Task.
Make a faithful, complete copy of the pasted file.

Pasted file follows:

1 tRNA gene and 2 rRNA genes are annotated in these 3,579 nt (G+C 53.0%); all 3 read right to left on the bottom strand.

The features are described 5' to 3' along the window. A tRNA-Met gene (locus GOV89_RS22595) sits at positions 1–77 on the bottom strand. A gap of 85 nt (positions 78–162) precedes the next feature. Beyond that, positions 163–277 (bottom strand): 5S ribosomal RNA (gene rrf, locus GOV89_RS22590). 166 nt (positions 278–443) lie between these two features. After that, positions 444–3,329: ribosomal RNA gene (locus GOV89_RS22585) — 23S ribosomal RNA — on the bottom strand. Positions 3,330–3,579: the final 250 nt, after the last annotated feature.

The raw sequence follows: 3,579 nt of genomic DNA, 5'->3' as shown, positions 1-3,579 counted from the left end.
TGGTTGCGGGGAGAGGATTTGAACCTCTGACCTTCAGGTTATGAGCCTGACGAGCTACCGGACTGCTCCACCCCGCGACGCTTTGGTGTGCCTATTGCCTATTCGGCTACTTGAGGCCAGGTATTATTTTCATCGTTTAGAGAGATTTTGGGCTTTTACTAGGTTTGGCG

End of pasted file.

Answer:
1 tRNA gene and 2 rRNA genes are annotated in these 3,579 nt (G+C 53.0%); all 3 read right to left on the bottom strand.

The features are described 5' to 3' along the window. A tRNA-Met gene (locus GOV89_RS22595) sits at positions 1–77 on the bottom strand. A gap of 85 nt (positions 78–162) precedes the next feature. Beyond that, positions 163–277 (bottom strand): 5S ribosomal RNA (gene rrf, locus GOV89_RS22590). 166 nt (positions 278–443) lie between these two features. After that, positions 444–3,329: ribosomal RNA gene (locus GOV89_RS22585) — 23S ribosomal RNA — on the bottom strand. Positions 3,330–3,579: the final 250 nt, after the last annotated feature.

The raw sequence follows: 3,579 nt of genomic DNA, 5'->3' as shown, positions 1-3,579 counted from the left end.
TGGTTGCGGGGAGAGGATTTGAACCTCTGACCTTCAGGTTATGAGCCTGACGAGCTACCGGACTGCTCCACCCCGCGACGCTTTGGTGTGCCTATTGCCTATTCGGCTACTTGAGGCCAGGTATTATTTTCATCGTTTAGAGAGATTTTGGGCTTTTACTAGGTTTGGCG